The Iroquois Nation, also known as the Haudenosaunee, is a confederacy of six Native American tribes originally from the northeastern region of North America: the Mohawk, Oneida, Onondaga, Cayuga, Seneca, and Tuscarora. The confederacy was formed in the late 1400s or early 1500s and was known for its sophisticated governance system and political unity. The Iroquois were also active participants in the political and military events of colonial America, including the American Revolution, and have maintained a strong cultural identity to this day.
There are several museums and cultural centers in the Finger Lakes region of New York that highlight the history and culture of the Iroquois Nation and other Native American tribes. Some of these museums include:
- The Iroquois Indian Museum, located in Howes Cave, NY, which features exhibits on the history, culture, and art of the Iroquois Confederacy.
- The Ganondagan State Historic Site, located in Victor, NY, which features a replica of a 17th-century Seneca village and offers educational programs about the Seneca Nation and the Iroquois Confederacy.
- The Cayuga Museum of History and Art, located in Auburn, NY, which has a collection of artifacts and exhibits related to the history and culture of the Cayuga Nation, one of the six nations of the Iroquois Confederacy.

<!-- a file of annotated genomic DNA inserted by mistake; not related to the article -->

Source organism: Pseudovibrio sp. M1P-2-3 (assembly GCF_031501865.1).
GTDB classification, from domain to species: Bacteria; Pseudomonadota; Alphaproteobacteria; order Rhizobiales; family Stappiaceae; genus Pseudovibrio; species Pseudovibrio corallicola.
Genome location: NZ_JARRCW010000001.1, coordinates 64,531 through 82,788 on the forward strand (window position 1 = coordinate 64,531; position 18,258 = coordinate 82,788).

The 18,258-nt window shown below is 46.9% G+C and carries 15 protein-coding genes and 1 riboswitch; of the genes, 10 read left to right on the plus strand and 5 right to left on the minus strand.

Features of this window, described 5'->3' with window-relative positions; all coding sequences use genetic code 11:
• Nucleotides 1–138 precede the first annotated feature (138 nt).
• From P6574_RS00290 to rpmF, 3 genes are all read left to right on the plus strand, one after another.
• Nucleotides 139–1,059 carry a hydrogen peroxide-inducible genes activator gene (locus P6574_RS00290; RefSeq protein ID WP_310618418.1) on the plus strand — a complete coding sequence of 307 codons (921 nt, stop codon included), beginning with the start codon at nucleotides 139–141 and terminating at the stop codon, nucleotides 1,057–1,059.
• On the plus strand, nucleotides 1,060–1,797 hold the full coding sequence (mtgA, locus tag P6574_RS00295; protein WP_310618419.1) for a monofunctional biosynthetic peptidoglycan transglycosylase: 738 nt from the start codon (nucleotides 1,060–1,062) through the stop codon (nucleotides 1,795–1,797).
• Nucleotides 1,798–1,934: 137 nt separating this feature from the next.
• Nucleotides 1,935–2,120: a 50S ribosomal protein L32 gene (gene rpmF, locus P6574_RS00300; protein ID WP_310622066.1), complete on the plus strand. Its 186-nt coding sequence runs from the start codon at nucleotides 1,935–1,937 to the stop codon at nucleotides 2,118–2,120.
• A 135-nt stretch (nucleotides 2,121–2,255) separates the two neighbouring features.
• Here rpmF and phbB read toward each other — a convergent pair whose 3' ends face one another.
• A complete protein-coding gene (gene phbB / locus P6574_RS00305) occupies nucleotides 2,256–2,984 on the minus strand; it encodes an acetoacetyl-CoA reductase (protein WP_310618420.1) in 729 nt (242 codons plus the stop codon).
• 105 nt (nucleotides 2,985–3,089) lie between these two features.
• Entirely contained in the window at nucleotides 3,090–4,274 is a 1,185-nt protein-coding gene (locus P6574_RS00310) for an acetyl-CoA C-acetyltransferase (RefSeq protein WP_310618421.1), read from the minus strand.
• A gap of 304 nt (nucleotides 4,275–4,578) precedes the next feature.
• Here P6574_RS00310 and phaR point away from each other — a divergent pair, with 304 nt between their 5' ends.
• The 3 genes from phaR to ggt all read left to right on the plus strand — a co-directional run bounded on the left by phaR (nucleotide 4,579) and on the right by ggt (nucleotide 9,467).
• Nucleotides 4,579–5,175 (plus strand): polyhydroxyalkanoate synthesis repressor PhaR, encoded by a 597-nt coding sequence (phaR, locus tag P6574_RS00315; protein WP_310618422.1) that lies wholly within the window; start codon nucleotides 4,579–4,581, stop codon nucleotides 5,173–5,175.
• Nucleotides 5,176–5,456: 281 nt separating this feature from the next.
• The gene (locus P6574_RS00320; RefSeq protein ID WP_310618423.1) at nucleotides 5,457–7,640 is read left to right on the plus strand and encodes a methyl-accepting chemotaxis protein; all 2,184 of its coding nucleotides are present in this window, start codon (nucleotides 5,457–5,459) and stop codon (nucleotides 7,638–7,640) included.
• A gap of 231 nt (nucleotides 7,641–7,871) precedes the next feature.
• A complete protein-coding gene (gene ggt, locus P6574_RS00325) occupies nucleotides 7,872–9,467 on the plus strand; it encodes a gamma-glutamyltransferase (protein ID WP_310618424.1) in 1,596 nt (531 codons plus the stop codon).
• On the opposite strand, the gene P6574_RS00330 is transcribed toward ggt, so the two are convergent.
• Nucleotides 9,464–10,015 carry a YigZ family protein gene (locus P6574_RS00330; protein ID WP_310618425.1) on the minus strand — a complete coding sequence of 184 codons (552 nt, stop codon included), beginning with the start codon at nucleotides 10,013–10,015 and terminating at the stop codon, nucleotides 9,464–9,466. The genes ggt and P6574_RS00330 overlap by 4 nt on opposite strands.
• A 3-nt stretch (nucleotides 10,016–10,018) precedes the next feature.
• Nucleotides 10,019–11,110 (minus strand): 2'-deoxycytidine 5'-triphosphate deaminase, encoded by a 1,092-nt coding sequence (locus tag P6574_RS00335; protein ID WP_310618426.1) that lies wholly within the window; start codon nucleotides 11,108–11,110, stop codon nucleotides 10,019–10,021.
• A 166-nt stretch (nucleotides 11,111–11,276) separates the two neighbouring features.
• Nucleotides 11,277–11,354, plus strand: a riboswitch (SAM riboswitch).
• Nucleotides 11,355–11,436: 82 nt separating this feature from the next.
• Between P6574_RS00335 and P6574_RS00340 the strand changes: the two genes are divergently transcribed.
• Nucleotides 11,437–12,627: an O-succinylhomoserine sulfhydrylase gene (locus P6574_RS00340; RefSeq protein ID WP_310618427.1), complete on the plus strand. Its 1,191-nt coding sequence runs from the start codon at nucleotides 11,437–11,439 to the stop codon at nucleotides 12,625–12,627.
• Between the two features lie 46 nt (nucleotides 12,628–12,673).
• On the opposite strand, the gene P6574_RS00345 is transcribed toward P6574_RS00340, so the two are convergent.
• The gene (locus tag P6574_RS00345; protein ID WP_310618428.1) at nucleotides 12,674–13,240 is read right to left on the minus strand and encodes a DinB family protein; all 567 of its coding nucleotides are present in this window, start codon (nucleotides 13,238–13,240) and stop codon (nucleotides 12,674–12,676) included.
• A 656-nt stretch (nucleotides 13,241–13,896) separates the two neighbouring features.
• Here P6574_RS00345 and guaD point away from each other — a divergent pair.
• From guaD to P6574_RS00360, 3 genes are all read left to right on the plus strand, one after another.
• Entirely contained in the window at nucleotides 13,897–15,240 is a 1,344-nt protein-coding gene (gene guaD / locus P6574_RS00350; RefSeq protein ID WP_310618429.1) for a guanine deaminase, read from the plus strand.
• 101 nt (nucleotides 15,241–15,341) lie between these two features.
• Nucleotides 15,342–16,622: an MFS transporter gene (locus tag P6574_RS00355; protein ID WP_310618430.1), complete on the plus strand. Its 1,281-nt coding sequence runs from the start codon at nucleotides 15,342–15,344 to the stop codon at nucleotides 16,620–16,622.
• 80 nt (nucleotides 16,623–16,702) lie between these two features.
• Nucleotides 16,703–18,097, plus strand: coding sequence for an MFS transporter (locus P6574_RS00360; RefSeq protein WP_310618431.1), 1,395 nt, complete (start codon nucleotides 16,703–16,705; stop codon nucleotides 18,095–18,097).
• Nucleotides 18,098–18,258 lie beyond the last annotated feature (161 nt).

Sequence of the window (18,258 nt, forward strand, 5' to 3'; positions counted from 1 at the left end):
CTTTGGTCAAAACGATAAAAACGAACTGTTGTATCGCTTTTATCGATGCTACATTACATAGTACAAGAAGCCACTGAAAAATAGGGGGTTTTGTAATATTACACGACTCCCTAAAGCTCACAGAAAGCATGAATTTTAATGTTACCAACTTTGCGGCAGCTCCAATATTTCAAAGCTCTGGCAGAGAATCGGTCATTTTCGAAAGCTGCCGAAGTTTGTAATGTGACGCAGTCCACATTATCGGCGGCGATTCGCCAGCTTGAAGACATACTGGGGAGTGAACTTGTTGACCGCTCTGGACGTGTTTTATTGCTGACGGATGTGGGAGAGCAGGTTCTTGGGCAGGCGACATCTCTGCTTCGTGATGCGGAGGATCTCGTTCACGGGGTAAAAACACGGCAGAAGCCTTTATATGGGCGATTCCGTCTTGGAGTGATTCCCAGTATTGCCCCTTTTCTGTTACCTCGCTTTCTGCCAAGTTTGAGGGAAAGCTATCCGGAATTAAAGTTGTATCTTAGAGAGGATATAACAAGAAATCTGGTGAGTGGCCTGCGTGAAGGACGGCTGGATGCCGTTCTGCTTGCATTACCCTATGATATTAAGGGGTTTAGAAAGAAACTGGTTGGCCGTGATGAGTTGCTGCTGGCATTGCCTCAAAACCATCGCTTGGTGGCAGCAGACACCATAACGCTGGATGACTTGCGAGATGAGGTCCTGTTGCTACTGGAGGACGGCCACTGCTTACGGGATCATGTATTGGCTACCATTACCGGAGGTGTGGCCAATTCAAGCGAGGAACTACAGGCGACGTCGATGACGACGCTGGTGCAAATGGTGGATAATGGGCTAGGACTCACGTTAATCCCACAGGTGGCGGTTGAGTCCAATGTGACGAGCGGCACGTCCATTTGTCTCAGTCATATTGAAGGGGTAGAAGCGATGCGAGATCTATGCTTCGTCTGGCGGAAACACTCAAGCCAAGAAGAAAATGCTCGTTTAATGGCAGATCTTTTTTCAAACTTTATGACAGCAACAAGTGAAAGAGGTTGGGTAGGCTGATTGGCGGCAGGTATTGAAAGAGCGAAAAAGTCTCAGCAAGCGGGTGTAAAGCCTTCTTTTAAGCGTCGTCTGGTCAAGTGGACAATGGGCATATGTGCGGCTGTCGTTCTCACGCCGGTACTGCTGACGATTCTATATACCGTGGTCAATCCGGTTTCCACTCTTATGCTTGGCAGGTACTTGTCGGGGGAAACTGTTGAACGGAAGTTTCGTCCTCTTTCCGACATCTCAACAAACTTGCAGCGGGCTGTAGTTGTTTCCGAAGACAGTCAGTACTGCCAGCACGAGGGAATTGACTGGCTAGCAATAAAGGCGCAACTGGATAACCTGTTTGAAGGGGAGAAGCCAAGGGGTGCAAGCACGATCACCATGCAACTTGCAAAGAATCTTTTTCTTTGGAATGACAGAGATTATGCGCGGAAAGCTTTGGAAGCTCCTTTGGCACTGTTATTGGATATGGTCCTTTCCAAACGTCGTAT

- The Onondaga Historical Association, located in Syracuse, NY, which features exhibits on the history of the Onondaga Nation, including the role of the Onondaga Nation in the Iroquois Confederacy.
- The Native American Studies Program at Cornell University, located in Ithaca, NY, which offers courses and research opportunities in Native American studies, including the history and culture of the Iroquois Confederacy.
The traditional territory of the Mohawk Nation, a member of the Iroquois Confederacy, was located in what is now upstate New York, primarily in the Mohawk River Valley and surrounding areas. The Mohawk Nation’s territory extended from the Hudson River in the east to the Mohawk River in the west and from the St. Lawrence River in the north to the present-day border between New York and Pennsylvania in the south.
The traditional territory of the Seneca Nation, one of the six nations of the Iroquois Confederacy, was located in what is now western and central New York State. The Seneca Nation’s territory extended from the Genesee River in the west to the eastern shores of Seneca Lake and from the southern shores of Lake Ontario in the north to the Pennsylvania border in the south. The Seneca Nation was historically known for its agricultural practices, especially its cultivation of crops such as maize, beans, and squash, and for its political and military power within the Iroquois Confederacy.